Wisdom for Life

By Joe Boot / July 21, 2014

Topic Discipleship

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Wisdom comes from God.  Indeed the book of Proverbs teaches that not only is wisdom from God, it is basic to who he is – God is the ultimate paradigm of applied knowledge – wisdom is fundamental to his character and nature.  When we walk in wisdom we therefore imitate God.  God’s wisdom is associated specifically with creation in Scripture (Prov. 3 and 8), not just salvation.  The creation is not random, but ordered, planned and executed with perfect wisdom.  Certainly the depth of God’s wisdom is not fully comprehensible by us, but what is clearly taught in Scripture is the reality of creational ordinances – law and structure built into the fabric of God’s creation by a wisdom that we can discover.  This means we do not ‘invent’ and ‘make’ or ‘socially construct’ the meaning of reality, nor do we ‘develop new wisdom’ by self-realization, rather we discover it.  The marvel of the wisdom of God in Scripture is that we are able to share in the wisdom that made the world.  By wisdom, understanding and knowledge God created all things (Prov. 3:19-20).  Sin did not destroy God’s creation nor the wisdom and law manifest in it.  Rather, God subjected the creation to futility or a curse so that in redemption the creation could be restored and exalted by the wisdom of God, beginning with the regeneration of man’s heart (Rom. 8:19-31).

Scripture likewise reminds us that in Christ “are hidden all the treasures of wisdom and knowledge” (Col. 2:3), not merely a ‘spiritual’ wisdom for a few limited activities related to the church.  He is the creative word and wisdom of God by whom all things were created (John 1:1ff; Col. 1).  As creator he has established normative principles of wisdom for every field of endeavor – aesthetic, mathematical, musical, scientific, linguistic, architectural, economic, medical, and so on.  As we walk in terms of God’s word and apply ourselves to wisdom we ‘discover’ how to apply knowledge in all these areas of life and gain understanding. 

God’s wisdom in Scripture is thus a unity, a comprehensive wisdom – the wisdom of creation is of the same source and nature as the wisdom bringing about re-creation.  This fact constitutes the eschatological dimension of wisdom in the Bible.  Proverbs 3:17 tells us wisdom is a “tree of life.”  From the context of this passage we recognise that this ‘tree of life’ alludes to the tree growing in Eden in Genesis and in the New Jerusalem in Revelation.  Thus the wisdom of God is eschatological.  God is re-creating and restoring (and elevating) all things in terms of this all- encompassing wisdom manifest in both creation and salvation.  Now, as his kingdom of priests, he fills us with his wisdom so that we participate with him in the reconciliation and restoration of all things to himself.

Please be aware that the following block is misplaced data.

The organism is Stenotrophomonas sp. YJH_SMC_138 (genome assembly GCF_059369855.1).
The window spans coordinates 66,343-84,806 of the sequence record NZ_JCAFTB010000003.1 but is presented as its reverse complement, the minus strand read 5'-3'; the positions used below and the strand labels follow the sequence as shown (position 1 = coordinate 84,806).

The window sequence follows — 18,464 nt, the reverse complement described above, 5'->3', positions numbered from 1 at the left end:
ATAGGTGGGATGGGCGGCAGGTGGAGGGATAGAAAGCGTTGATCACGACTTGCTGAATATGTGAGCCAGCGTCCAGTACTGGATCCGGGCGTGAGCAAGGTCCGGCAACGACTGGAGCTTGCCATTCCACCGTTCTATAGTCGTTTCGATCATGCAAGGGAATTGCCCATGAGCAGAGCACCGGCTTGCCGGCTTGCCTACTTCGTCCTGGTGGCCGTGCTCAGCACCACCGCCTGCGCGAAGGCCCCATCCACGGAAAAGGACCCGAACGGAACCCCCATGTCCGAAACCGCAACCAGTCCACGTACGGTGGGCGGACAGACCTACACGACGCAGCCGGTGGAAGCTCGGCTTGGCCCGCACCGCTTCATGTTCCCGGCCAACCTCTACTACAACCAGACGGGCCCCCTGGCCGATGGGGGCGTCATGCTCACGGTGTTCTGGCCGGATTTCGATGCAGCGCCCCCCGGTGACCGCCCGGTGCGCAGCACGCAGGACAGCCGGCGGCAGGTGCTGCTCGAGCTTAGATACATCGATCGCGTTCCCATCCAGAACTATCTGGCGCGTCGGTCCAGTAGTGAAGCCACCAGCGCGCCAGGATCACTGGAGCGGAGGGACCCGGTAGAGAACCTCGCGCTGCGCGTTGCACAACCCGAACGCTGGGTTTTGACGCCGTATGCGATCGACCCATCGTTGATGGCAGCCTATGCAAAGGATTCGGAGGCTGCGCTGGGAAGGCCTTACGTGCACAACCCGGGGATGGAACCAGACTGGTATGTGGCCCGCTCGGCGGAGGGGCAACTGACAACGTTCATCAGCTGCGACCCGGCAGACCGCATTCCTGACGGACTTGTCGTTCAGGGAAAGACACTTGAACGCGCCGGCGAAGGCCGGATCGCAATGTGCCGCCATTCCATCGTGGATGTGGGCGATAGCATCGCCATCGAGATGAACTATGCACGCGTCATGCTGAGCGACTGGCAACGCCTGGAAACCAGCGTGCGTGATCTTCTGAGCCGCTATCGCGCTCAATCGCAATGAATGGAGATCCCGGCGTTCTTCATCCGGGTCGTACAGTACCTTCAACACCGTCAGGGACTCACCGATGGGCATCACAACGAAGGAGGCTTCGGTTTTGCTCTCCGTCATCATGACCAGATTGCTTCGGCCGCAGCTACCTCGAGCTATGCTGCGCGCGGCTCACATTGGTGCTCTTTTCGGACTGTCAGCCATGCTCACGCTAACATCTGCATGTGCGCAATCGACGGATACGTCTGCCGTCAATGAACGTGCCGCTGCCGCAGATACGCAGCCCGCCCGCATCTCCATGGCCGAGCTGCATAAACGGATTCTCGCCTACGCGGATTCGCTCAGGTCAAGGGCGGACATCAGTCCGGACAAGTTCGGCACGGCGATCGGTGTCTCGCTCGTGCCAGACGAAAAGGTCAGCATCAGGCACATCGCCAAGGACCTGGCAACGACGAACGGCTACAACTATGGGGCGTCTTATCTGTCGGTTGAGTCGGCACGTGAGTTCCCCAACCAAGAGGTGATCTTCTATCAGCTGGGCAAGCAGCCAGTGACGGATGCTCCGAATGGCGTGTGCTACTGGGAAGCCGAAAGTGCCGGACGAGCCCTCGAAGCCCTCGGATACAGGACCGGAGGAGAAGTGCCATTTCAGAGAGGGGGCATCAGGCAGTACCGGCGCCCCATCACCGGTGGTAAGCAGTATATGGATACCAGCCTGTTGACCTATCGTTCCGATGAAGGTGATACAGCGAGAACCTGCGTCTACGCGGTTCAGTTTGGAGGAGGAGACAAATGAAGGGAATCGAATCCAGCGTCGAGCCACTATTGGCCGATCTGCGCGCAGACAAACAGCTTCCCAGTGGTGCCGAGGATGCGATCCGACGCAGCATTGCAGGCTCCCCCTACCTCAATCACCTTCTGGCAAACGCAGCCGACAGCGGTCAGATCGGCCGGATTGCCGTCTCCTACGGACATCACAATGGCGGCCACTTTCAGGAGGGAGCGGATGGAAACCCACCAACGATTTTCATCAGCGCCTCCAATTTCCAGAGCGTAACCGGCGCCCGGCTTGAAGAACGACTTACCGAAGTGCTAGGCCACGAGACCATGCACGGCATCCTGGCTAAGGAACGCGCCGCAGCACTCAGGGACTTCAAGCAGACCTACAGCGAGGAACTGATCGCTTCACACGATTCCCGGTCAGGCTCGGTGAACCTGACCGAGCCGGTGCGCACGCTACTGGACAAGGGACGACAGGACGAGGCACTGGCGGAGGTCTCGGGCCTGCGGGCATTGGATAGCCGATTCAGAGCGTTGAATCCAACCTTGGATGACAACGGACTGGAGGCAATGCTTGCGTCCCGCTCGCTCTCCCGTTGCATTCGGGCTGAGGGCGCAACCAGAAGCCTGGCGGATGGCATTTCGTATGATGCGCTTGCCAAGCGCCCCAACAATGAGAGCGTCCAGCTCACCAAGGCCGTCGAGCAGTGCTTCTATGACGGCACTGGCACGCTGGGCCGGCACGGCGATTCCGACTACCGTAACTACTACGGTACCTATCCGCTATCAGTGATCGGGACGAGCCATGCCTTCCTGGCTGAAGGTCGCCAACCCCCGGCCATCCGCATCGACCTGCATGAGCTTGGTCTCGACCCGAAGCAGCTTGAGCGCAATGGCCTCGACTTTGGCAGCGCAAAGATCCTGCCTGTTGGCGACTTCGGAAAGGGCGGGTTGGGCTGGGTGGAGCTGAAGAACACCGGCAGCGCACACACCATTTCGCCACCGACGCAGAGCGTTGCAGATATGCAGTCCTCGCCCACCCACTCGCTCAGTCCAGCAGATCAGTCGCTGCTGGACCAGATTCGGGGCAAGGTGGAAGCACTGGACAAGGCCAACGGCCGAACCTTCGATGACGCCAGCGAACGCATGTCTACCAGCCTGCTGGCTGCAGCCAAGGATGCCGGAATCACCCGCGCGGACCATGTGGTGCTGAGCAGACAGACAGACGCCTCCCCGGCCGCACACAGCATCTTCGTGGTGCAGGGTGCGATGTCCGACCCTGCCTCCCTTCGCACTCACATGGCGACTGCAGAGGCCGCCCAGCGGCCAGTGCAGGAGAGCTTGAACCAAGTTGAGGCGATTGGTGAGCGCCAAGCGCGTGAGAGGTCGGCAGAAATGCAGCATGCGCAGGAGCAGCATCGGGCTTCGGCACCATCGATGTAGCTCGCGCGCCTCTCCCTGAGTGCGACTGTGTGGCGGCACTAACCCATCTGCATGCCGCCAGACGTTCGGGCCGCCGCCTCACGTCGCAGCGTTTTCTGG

We should not therefore pit creation and re-creation against each other as some theologies do, because they form a unified whole.  As the Dutch thinker and theologian Willem Ouweneel has noted:

Roman Catholic and Protestant thinking has suffered enough under the scholastic splitting of creation and redemption, of earth and heaven, of body and soul...of general and special revelation, of the realm of God’s power and the realm of God’s grace, of providence and predestination (Power in Service, p. 96)

Creation grace and redemptive grace, creation and re-creation (salvation) cannot be considered apart from each other because it is the re-creation (renewal, restoration and elevation) of this creation through Jesus Christ, by the Holy Spirit, for the glory of the Father that Scripture has in view.  That is to say, creation is going to be delivered (Rom. 8:18-22), we are not going to be delivered from creation.  This means we cannot separate creation and the kingdom of God (like two kingdoms theorists and scholastics), because the new world of which Scripture speaks is not a replacement world, but a renewal, restoration and glorification of this one.  Re-creation by wisdom is thus the work of the kingdom of God in which we participate in each area of life as God gifts us (Ex. 31:1-11).  The creational word and redemptive word is one word of God.  Thus science, arts, culture, politics and all things else are the Christian’s legitimate domain of re-creation for the advancement of the kingdom of God.  Both creation before the Fall and re-creation after the Fall have in view the full shalom of man in traveling the route of wisdom – complete blessing in communion with God, walking in his ways.  Thus it was, and remains, our calling to bring out and unfold all of creation’s potentialities in terms of God’s command to turn creation into a culture.  All things hold together in Christ, the wisdom of God, and all things are being reconciled to God in Christ.  This is the unity of wisdom, for there is one creation of God and one revelation of God, one providence of God and one redemption of God and plan of salvation.  There is only one word in Jesus Christ in terms of whom all things consist – from the natural world to the human family, church, vocations, associations and every other sphere. We must think and live by the integrated unity of wisdom.